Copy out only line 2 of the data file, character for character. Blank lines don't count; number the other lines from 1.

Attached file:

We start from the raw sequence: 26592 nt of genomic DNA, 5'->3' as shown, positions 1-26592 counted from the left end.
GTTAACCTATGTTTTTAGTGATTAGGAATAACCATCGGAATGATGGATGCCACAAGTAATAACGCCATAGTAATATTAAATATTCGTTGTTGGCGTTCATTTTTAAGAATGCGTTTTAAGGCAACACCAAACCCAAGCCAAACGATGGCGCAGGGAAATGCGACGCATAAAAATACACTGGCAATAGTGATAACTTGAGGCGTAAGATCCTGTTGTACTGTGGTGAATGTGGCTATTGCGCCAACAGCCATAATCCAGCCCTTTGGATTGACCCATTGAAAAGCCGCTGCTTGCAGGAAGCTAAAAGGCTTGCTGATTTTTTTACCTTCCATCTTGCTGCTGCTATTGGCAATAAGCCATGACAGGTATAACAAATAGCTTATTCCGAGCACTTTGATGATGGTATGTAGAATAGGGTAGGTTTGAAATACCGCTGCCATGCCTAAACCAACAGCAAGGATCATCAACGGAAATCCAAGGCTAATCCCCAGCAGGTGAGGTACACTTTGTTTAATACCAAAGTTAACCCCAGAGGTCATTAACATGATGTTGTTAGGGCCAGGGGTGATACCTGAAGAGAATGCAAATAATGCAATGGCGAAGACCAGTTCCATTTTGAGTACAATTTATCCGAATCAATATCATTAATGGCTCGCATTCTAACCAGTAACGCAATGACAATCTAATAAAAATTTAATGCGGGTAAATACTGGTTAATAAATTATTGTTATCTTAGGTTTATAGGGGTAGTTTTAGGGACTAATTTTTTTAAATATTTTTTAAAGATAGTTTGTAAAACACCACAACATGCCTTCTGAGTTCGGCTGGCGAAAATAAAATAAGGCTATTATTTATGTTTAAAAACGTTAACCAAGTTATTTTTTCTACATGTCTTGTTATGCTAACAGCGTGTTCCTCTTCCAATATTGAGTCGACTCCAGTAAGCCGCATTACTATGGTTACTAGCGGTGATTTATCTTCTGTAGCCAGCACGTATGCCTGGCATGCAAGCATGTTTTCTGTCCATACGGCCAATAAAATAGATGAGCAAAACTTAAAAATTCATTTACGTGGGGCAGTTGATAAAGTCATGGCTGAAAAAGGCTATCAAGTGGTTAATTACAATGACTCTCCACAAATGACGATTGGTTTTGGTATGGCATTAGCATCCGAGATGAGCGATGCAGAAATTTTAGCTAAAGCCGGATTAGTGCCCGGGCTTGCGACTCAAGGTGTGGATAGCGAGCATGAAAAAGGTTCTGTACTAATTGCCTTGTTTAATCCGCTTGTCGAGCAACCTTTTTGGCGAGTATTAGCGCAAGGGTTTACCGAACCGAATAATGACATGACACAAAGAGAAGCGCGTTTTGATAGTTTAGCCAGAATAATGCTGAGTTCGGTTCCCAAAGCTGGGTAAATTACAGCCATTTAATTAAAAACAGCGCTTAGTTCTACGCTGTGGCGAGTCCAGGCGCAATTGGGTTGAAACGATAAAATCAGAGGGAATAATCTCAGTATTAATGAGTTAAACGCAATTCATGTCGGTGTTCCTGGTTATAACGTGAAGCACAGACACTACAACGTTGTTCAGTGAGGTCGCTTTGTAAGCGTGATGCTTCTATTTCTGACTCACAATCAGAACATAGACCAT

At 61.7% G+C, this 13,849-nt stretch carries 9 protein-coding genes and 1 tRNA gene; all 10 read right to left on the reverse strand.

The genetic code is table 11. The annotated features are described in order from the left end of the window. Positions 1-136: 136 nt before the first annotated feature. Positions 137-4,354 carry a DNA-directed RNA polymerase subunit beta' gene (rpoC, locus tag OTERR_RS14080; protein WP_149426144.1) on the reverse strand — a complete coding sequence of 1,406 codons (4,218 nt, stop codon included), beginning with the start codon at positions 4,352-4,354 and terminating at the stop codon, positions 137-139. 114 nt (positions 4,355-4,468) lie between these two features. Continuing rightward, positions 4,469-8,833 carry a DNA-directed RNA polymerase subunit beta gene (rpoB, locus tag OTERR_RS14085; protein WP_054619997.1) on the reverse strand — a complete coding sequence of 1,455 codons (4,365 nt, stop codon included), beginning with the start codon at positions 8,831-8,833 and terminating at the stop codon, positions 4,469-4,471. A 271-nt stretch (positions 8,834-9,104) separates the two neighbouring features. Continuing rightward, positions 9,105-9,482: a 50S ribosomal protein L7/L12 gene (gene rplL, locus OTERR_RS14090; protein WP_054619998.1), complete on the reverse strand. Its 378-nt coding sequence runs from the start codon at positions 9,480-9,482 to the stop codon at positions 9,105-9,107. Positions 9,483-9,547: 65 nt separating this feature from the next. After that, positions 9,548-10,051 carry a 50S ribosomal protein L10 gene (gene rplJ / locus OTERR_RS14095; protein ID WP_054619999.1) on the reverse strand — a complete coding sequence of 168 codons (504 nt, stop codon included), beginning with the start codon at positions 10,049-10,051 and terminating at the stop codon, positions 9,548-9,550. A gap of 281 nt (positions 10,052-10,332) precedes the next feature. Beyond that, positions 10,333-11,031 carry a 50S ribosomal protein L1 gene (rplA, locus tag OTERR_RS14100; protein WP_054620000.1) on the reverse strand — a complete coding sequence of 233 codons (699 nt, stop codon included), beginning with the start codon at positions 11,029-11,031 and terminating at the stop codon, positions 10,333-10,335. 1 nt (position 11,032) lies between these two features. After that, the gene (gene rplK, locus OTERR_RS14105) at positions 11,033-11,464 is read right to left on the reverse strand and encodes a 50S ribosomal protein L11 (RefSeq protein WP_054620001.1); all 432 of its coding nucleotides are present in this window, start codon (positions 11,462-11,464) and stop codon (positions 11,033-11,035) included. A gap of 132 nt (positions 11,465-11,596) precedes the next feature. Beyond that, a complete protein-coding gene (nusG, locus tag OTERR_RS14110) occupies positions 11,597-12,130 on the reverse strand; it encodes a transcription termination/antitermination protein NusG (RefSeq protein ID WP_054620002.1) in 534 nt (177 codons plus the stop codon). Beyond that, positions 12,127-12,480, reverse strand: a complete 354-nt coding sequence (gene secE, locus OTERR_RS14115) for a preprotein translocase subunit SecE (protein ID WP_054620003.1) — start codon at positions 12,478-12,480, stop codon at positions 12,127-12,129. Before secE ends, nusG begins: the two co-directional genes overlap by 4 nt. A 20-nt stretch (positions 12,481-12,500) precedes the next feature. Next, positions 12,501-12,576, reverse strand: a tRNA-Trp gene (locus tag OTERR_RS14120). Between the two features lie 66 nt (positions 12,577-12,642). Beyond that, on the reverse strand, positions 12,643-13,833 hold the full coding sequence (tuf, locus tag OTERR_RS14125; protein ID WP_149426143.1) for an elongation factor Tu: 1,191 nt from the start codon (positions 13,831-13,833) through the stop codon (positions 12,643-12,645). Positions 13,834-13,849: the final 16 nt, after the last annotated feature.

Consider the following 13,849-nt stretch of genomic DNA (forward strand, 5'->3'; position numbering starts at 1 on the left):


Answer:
GTTAACCTATGTTTTTAGTGATTAGGAATAACCATCGGAATGATGGATGCCACAAGTAATAACGCCATAGTAATATTAAATATTCGTTGTTGGCGTTCATTTTTAAGAATGCGTTTTAAGGCAACACCAAACCCAAGCCAAACGATGGCGCAGGGAAATGCGACGCATAAAAATACACTGGCAATAGTGATAACTTGAGGCGTAAGATCCTGTTGTACTGTGGTGAATGTGGCTATTGCGCCAACAGCCATAATCCAGCCCTTTGGATTGACCCATTGAAAAGCCGCTGCTTGCAGGAAGCTAAAAGGCTTGCTGATTTTTTTACCTTCCATCTTGCTGCTGCTATTGGCAATAAGCCATGACAGGTATAACAAATAGCTTATTCCGAGCACTTTGATGATGGTATGTAGAATAGGGTAGGTTTGAAATACCGCTGCCATGCCTAAACCAACAGCAAGGATCATCAACGGAAATCCAAGGCTAATCCCCAGCAGGTGAGGTACACTTTGTTTAATACCAAAGTTAACCCCAGAGGTCATTAACATGATGTTGTTAGGGCCAGGGGTGATACCTGAAGAGAATGCAAATAATGCAATGGCGAAGACCAGTTCCATTTTGAGTACAATTTATCCGAATCAATATCATTAATGGCTCGCATTCTAACCAGTAACGCAATGACAATCTAATAAAAATTTAATGCGGGTAAATACTGGTTAATAAATTATTGTTATCTTAGGTTTATAGGGGTAGTTTTAGGGACTAATTTTTTTAAATATTTTTTAAAGATAGTTTGTAAAACACCACAACATGCCTTCTGAGTTCGGCTGGCGAAAATAAAATAAGGCTATTATTTATGTTTAAAAACGTTAACCAAGTTATTTTTTCTACATGTCTTGTTATGCTAACAGCGTGTTCCTCTTCCAATATTGAGTCGACTCCAGTAAGCCGCATTACTATGGTTACTAGCGGTGATTTATCTTCTGTAGCCAGCACGTATGCCTGGCATGCAAGCATGTTTTCTGTCCATACGGCCAATAAAATAGATGAGCAAAACTTAAAAATTCATTTACGTGGGGCAGTTGATAAAGTCATGGCTGAAAAAGGCTATCAAGTGGTTAATTACAATGACTCTCCACAAATGACGATTGGTTTTGGTATGGCATTAGCATCCGAGATGAGCGATGCAGAAATTTTAGCTAAAGCCGGATTAGTGCCCGGGCTTGCGACTCAAGGTGTGGATAGCGAGCATGAAAAAGGTTCTGTACTAATTGCCTTGTTTAATCCGCTTGTCGAGCAACCTTTTTGGCGAGTATTAGCGCAAGGGTTTACCGAACCGAATAATGACATGACACAAAGAGAAGCGCGTTTTGATAGTTTAGCCAGAATAATGCTGAGTTCGGTTCCCAAAGCTGGGTAAATTACAGCCATTTAATTAAAAACAGCGCTTAGTTCTACGCTGTGGCGAGTCCAGGCGCAATTGGGTTGAAACGATAAAATCAGAGGGAATAATCTCAGTATTAATGAGTTAAACGCAATTCATGTCGGTGTTCCTGGTTATAACGTGAAGCACAGACACTACAACGTTGTTCAGTGAGGTCGCTTTGTAAGCGTGATGCTTCTATTTCTGACTCACAATCAGAACATAGACCAT